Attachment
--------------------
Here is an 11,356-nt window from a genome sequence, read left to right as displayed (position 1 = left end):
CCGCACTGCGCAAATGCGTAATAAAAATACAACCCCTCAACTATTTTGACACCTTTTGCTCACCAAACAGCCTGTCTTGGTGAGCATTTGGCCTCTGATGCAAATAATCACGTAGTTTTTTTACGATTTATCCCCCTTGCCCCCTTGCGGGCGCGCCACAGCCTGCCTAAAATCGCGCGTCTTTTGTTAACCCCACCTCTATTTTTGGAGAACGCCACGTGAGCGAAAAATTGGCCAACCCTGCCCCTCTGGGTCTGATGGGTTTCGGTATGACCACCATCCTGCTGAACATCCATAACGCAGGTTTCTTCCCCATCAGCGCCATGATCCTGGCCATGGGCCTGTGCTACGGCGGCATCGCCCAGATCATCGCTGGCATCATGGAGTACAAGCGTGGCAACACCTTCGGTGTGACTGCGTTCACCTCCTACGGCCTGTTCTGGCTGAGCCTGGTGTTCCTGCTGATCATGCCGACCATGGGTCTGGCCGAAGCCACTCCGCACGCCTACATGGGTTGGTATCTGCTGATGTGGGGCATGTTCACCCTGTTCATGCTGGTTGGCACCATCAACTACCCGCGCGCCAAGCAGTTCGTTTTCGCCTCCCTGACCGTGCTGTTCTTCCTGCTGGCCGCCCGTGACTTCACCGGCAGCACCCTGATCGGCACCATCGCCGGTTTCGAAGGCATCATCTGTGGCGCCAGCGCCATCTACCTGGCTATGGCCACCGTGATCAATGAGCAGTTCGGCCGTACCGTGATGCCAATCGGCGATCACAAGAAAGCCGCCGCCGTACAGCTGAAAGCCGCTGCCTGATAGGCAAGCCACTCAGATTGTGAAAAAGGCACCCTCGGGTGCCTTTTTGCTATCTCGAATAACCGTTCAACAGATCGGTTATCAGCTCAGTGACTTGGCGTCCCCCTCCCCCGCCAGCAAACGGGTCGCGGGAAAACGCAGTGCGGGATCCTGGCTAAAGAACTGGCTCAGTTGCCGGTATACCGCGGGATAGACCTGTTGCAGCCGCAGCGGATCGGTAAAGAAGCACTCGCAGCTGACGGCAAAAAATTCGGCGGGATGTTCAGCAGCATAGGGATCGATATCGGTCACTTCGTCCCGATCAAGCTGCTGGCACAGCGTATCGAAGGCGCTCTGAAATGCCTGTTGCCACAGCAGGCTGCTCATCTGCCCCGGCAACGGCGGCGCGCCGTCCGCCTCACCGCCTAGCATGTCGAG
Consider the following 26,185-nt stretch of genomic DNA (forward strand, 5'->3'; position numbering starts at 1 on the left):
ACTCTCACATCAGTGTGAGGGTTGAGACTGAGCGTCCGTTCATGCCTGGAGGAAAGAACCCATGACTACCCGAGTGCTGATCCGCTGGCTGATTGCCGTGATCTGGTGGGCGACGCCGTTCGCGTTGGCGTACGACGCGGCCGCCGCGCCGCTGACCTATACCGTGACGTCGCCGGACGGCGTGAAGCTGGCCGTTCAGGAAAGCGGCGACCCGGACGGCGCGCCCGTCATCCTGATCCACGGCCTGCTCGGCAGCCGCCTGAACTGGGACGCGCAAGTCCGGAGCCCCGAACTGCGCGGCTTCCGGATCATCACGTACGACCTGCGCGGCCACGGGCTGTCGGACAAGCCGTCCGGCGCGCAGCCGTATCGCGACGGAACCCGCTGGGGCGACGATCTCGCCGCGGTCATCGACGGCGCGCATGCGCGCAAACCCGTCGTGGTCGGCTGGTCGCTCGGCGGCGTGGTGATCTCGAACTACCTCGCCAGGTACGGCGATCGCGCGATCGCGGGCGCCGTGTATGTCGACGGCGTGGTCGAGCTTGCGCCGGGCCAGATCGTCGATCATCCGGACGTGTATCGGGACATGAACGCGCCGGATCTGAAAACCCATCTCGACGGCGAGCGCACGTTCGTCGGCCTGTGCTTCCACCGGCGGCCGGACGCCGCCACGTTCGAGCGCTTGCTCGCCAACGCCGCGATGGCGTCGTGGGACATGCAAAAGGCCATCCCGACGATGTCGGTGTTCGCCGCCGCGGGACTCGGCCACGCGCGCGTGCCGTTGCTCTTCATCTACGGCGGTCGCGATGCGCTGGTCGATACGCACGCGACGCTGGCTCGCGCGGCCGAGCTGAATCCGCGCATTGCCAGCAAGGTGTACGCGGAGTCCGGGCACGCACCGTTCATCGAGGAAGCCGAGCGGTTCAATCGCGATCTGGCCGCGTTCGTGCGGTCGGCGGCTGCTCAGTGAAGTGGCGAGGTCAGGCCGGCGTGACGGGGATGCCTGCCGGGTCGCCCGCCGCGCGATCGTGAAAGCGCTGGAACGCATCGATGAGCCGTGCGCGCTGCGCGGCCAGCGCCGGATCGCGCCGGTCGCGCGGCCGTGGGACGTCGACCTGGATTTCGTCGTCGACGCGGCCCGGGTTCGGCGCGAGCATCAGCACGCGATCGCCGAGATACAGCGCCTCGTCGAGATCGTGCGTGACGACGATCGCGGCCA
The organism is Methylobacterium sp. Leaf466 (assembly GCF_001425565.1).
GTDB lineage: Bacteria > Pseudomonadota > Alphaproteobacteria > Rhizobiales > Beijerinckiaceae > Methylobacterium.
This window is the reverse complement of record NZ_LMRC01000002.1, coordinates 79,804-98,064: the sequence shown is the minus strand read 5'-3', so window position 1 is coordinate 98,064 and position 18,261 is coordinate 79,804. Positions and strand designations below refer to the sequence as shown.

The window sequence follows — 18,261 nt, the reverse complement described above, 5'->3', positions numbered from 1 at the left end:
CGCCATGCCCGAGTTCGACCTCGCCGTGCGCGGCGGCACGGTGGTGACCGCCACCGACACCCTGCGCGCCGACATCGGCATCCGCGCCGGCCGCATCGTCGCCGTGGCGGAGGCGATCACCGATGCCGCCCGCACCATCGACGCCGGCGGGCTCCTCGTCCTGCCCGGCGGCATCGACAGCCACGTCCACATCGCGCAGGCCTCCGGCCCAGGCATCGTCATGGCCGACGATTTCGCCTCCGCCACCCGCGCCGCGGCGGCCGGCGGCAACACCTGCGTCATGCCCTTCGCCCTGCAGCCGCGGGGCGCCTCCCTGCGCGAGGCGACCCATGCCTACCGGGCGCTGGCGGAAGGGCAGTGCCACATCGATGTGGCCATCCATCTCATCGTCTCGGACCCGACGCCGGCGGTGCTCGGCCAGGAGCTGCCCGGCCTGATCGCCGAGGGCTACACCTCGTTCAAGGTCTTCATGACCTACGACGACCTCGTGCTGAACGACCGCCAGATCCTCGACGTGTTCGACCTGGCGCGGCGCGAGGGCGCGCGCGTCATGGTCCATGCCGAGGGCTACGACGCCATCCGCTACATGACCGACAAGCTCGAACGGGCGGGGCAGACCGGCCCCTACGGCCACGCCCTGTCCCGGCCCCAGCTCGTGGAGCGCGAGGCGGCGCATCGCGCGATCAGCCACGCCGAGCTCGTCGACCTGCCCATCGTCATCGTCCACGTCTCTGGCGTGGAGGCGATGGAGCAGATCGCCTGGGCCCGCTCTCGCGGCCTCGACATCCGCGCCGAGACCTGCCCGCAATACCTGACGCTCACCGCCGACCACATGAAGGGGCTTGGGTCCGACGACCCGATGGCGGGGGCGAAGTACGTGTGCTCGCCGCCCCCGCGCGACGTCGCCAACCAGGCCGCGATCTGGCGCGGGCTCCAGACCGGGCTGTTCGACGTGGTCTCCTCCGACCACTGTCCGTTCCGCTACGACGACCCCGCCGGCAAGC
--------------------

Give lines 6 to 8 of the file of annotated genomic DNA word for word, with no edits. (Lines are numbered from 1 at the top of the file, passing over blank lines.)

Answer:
GTDB lineage: Bacteria > Pseudomonadota > Alphaproteobacteria > Rhizobiales > Beijerinckiaceae > Methylobacterium.
This window is the reverse complement of record NZ_LMRC01000002.1, coordinates 79,804-98,064: the sequence shown is the minus strand read 5'-3', so window position 1 is coordinate 98,064 and position 18,261 is coordinate 79,804. Positions and strand designations below refer to the sequence as shown.

The window sequence follows — 18,261 nt, the reverse complement described above, 5'->3', positions numbered from 1 at the left end: